Canada Day is my favourite holiday, second only to Halloween (uh, hello, strangers giving you candy that you're allowed to eat? Score!).
This year, we seriously debated going away; most of our friends are heading off to cottages and things, or have "moved beyond" the downtown crush (ie. have kids and/or are expecting). Aside from having a class that I didn't sub out on Saturday (Attack at noon at Rideau - any takers?), one important factor stopped me from making those plans. No to camping, no to cottaging... I gotta be downtown.
I have spent only one Canada Day away from Ottawa since I moved here in '91. I went to a family reunion outside of Windsor. There is, of course, a road trip story involving my plucky little Snotmobile, a 12-hour drive (Snotty could barely break 100), and being woken up by the cops because they thought I was a dead body, but that's not important right now.
The preparations begin...this was taken Friday, June 29 at 12:35 pm.
I get to hear the sound checks from my office.
(check out the live Hillcam)
The important thing is that, once I got the police escort into town, where I found a GoodLife to shower at, there was nothing going on.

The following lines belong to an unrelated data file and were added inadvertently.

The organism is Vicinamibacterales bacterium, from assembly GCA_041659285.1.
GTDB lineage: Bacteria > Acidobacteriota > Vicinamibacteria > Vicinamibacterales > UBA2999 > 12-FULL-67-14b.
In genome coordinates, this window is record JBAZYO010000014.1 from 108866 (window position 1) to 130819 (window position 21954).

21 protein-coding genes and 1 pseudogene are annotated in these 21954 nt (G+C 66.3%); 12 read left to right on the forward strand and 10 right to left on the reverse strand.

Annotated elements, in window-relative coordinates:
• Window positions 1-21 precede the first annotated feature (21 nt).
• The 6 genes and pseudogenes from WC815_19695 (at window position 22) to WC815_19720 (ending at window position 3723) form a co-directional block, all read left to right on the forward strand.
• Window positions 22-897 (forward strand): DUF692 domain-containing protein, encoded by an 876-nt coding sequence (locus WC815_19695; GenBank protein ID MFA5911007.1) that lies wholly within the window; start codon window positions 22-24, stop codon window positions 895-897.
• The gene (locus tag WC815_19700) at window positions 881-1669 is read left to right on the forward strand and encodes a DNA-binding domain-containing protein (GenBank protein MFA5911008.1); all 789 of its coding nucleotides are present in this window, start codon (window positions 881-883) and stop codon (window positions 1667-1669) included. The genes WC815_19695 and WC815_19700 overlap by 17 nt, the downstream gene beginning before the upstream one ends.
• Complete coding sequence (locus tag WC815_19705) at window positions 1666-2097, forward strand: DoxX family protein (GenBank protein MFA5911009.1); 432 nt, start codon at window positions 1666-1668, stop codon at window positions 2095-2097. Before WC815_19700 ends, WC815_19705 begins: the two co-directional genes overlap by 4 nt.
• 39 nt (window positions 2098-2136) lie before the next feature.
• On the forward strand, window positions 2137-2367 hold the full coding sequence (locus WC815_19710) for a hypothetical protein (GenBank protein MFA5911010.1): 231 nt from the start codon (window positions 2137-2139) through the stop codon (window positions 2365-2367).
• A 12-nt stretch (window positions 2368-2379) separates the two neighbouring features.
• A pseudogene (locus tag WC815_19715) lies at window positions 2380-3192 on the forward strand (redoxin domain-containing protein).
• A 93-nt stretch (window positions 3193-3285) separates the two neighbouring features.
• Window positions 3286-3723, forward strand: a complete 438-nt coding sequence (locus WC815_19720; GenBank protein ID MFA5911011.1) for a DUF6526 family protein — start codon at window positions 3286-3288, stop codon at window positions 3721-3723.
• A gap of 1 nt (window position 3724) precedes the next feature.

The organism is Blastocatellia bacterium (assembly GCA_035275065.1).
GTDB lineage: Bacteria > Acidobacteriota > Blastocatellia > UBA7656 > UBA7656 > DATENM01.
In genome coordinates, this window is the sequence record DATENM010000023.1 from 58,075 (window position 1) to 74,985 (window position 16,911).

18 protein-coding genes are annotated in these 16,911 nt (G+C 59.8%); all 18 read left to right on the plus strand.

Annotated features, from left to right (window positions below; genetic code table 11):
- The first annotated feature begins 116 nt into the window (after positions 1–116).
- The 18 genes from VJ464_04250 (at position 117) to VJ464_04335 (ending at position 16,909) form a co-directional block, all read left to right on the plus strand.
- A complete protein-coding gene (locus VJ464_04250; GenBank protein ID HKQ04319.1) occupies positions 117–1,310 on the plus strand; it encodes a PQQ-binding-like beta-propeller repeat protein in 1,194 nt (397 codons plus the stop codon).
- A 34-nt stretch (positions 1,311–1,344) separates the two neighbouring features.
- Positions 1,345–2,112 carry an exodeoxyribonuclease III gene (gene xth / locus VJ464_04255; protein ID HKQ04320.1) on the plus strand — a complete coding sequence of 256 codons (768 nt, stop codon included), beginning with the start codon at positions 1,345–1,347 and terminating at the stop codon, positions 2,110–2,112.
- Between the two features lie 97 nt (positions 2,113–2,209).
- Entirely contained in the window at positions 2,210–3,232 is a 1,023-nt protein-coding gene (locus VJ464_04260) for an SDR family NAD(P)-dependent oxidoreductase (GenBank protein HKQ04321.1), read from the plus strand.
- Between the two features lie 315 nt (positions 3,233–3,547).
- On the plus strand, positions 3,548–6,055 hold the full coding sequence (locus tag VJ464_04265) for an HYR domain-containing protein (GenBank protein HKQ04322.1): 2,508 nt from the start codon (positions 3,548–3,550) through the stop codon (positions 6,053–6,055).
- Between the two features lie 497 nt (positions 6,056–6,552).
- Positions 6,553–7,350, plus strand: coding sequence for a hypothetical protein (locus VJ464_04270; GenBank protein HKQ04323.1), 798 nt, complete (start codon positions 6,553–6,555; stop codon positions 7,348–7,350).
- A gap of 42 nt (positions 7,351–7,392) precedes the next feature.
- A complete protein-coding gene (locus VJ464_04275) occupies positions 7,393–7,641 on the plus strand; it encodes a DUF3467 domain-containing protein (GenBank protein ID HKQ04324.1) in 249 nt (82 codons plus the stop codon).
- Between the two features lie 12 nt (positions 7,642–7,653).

For some reason, in Amherstburg, there weren't 400,000 friendly, inebriated Canadians, faces painted, waving flags, hooting and hollering, and randomly breaking out into "Oh Canada". No high-fives, no boom-boom-sparkle-sparkle. No all-encompassing crush of humanity. No full-on, 100% this-is-what-Canada-is-about community spirit.
There were lots of "closed" signs in shop windows, however.
A lot of people say that they don't like the crowds; the press of people that surrounds them, everywhere they go. The long lineups for porta-potties, cold water, and restaurants that charge more that day than any other for a reduced menu. They don't like the store-bought firecrackers that go off every few minutes, or the open beer bottles being carried around. Or the pervasive smell of marijuana, and the fact that the cops don't do anything about it, if just for one day. They don't like making human chains to get them -- winding through a sea of other human chains -- from their prime fireworks-watching spot to wherever they left your car, or sardining themselves into the bus for a long -- and squished -- ride home, where they eventually pile out, sweaty and tired.
And I would never argue with them. They're completely entitled to their opinions.
I'll be on the hill.
Canada Day 2006. I am on the right.